PG NewsPG delivery
Pittsburgh Post-Gazette Home Page
PG News: Nation and World, Region and State, Neighborhoods, Business, Sports, Health and Science, Magazine, Forum
Sports: Headlines, Steelers, Pirates, Penguins, Collegiate, Scholastic
Lifestyle: Columnists, Food, Homes, Restaurants, Gardening, Travel, SEEN, Consumer, Pets
Arts and Entertainment: Movies, TV, Music, Books, Crossword, Lottery
Photo Journal: Post-Gazette photos
AP Wire: News and sports from the Associated Press
Business: Business: Business and Technology News, Personal Business, Consumer, Interact, Stock Quotes, PG Benchmarks, PG on Wheels
Classifieds: Jobs, Real Estate, Automotive, Celebrations and other Post-Gazette Classifieds
Web Extras: Marketplace, Bridal, Headlines by Email, Postcards
Weather: AccuWeather Forecast, Conditions, National Weather, Almanac
Health & Science: Health, Science and Environment
Search: Search by keyword or date
PG Store: Pittsburgh Post-Gazette merchandise
PG Delivery: Home Delivery, Back Copies, Mail Subscriptions

Headlines by E-mail

Headlines Region & State Neighborhoods Business
Sports Health & Science Magazine Forum

Stones' song list is set for the blues

Thursday, March 11, 1999

By Gene Collier, Post-Gazette Staff Writer

WASHINGTON, D.C. -- Ten years ago, just prior to the announcement of the Steel Wheels tour, aging boomers wondered idly whether the Rolling Stones would ever tour again. Now they wonder whether the Rolling Stones will ever stop touring.

The No Security tour, sometimes derided as the Social Security tour, reaches Pittsburgh tonight as more or less an extension of the Bridges to Babylon tour, which followed the Voodoo Lounge tour almost before the stadium stages were ripped down. And the Voodoo Lounge tour was a virtual replay of the Steel Wheels Tour with some allowances for a contemporary studio CD.

This time, though, the Stones have stayed almost exclusively indoors in much smaller venues, and, with no current studio CD sitting on store shelves aching to be hyped, the band has some rare latitude to construct a more functional set list. The audience at the most recent shows in Washington, D.C., like the one that will convene at the Civic Arena tonight, is acutely more interested in classic Stones than in their uneventful '90s studio work.

A "more intimate" setting - although it's hard to think of an 18,000-seat relic of architectural cookware like the arena as intimate - is allegedly part of the justification for ticket prices that average $150. But the Stones have done their best to at least feign some intimacy with an effective device generally identified as the B Stage.

At about the halfway point in a one-hour, 50-minute set in Washington, the band left the main stage from its front lip via a runway through the crowd (you parents might remember this configuration from "Sesame Street Live") and walked to a smaller stage near the center of the floor seating.

In that setting, they played a scalding version of Bobby Troup's "Route 66", which they did on their debut album a scant 35 years ago, "When the Whip Comes Down," "Midnight Rambler" (Jagger's lyrical letter to the Boston Strangler) and "Tumbling Dice."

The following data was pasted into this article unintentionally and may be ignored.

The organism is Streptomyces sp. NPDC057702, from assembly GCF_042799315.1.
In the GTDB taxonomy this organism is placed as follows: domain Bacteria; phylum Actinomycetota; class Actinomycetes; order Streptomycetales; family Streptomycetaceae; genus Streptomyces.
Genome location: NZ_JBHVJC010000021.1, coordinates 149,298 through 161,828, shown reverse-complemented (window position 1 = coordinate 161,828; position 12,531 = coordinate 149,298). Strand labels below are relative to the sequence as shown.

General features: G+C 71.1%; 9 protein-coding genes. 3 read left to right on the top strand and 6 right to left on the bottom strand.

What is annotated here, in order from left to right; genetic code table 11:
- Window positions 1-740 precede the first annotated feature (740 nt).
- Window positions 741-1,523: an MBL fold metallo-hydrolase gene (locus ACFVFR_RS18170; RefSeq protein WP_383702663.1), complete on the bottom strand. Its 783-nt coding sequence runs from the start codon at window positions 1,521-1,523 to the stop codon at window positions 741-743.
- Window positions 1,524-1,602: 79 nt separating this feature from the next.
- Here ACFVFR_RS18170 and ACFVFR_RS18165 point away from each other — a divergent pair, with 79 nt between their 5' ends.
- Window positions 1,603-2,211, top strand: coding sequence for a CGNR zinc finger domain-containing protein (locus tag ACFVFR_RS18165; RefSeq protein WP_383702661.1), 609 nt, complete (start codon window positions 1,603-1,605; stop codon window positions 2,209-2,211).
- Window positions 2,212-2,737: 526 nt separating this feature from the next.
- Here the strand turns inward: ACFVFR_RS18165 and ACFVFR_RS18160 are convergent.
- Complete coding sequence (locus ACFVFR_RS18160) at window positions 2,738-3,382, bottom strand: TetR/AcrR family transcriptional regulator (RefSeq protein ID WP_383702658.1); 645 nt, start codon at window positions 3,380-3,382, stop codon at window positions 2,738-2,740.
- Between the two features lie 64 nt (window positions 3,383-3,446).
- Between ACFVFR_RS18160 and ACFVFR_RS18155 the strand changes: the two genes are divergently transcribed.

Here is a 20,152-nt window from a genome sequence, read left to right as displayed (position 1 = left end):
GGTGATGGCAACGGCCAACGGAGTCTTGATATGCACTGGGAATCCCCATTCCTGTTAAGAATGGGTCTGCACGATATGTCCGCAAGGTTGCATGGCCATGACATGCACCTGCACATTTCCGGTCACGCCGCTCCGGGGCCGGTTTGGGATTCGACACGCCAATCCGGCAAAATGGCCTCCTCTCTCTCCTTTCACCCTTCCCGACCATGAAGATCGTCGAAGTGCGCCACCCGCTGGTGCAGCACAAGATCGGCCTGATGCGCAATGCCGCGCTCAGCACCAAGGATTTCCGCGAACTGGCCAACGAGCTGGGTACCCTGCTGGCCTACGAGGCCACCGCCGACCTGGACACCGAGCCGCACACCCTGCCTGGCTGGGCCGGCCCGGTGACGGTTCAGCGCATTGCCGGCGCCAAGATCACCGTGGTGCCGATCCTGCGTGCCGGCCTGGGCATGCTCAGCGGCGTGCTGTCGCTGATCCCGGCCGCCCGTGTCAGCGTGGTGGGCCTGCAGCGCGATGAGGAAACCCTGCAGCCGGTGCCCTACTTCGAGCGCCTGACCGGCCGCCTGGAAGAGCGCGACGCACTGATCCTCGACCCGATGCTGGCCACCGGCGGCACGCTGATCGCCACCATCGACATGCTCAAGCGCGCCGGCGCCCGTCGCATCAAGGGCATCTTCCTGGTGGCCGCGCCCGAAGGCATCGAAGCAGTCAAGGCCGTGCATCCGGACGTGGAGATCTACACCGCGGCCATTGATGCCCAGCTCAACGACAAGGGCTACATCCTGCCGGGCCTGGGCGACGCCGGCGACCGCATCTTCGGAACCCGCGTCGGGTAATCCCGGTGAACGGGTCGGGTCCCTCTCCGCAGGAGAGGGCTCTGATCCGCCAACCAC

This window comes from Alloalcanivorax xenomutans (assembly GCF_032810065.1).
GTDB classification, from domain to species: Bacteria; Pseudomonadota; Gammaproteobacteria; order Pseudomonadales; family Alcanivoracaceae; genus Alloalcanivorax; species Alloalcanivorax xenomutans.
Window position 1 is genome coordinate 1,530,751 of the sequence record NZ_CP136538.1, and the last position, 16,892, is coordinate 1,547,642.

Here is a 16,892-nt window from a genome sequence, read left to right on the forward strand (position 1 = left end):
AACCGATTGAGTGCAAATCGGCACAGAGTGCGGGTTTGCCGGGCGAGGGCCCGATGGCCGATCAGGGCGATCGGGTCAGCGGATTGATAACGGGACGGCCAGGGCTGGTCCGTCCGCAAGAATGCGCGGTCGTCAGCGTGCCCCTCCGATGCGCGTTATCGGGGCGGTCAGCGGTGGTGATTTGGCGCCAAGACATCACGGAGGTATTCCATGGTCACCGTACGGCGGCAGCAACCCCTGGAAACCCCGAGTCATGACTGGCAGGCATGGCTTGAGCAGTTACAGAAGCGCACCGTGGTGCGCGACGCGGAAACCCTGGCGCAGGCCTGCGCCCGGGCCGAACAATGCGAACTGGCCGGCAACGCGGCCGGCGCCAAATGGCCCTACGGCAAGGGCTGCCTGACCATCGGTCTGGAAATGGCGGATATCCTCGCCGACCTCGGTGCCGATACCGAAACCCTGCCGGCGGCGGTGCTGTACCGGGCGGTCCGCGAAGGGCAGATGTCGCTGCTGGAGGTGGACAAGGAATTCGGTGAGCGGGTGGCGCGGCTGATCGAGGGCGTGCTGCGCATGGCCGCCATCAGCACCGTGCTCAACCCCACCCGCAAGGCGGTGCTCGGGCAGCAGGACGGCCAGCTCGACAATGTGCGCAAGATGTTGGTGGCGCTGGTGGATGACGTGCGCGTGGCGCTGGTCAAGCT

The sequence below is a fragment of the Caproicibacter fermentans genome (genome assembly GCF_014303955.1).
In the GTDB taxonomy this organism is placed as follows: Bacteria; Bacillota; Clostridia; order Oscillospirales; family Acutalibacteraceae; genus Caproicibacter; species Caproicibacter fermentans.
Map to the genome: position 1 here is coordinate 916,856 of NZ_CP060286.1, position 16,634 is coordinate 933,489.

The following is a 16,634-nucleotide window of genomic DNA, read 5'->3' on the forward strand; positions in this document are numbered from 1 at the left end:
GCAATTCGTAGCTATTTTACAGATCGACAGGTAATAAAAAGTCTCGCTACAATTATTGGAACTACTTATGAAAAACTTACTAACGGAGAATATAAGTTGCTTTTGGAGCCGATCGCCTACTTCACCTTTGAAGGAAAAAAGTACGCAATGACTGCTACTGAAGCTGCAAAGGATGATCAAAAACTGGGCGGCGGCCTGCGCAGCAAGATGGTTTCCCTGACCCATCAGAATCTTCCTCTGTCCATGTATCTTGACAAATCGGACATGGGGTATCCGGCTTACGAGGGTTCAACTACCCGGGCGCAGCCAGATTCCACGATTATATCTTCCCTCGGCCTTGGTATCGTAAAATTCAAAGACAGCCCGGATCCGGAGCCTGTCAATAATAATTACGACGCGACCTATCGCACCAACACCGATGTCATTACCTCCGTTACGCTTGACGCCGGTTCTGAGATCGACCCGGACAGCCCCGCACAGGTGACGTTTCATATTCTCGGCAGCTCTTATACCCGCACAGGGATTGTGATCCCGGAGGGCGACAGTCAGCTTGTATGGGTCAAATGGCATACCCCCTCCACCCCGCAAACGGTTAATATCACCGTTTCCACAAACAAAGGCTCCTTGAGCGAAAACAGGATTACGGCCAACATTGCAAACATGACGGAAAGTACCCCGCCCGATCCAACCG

The bulk of this concert seems designed to underline the band's blues roots. The more chaotic classics - "Satisfaction," "Get Off My Cloud," "Street Fighting Man," "Ruby Tuesday," "Gimme Shelter" and "19th Nervous Breakdown" - have not found a place on the set list anytime in this tour.

The deliciously wobbly "Sweet Virginia," from the ageless "Exile on Main Street," and the underrated "Saint of Me," from the otherwise forgettable "Bridges to Babylon," have been on and off the list. They did "Saint of Me" in Washington, but not "Sweet Virginia." "Moonlight Mile," never performed live until this tour, has been played consistently, "Under Cover of the Night" less so.

What looks as though it'll be the top-grossing tour of '99 has little flash, and none of the ornate staging that accompanied the outdoor shows - no giant inflatable topless prostitutes. But hey, you can't have everything. There is no gimmickry save one Jagger appearance from beneath the floor. The show has only the most promising of elements: Mick, Keith Richards, Charlie Watts, Ron Wood, bassist Darryl Jones, who supplanted pensioner Bill Wyman in 1994, some backup singers led by the sultry Lisa Fischer, and a horn section featuring the redoubtable tenor sax man Bobby Keys.

The whole thing brings to mind the obscure Jagger lyric, "The elephant's in the bedroom, throwing all his weight around."

There's no guarantee you'll hear the same tonight, but here's the set list from Washington: "Jumpin' Jack Flash," "Live With Me," "Respectable," "You Got Me Rockin'," "Honky Tonk Woman," "Saint of Me," "Some Girls," "Paint It Black," "You Got the Silver," "Before They Make Me Run" and "Out of Control." And on the B Stage: "Route 66," "When the Whip Comes Down" and "Tumbling Dice." And for the Main Stage return: "It's Only Rock 'n' Roll," "Start Me Up" and "Brown Sugar." The encore: "Sympathy for the Devil."

bottom navigation bar Terms of Use  Privacy Policy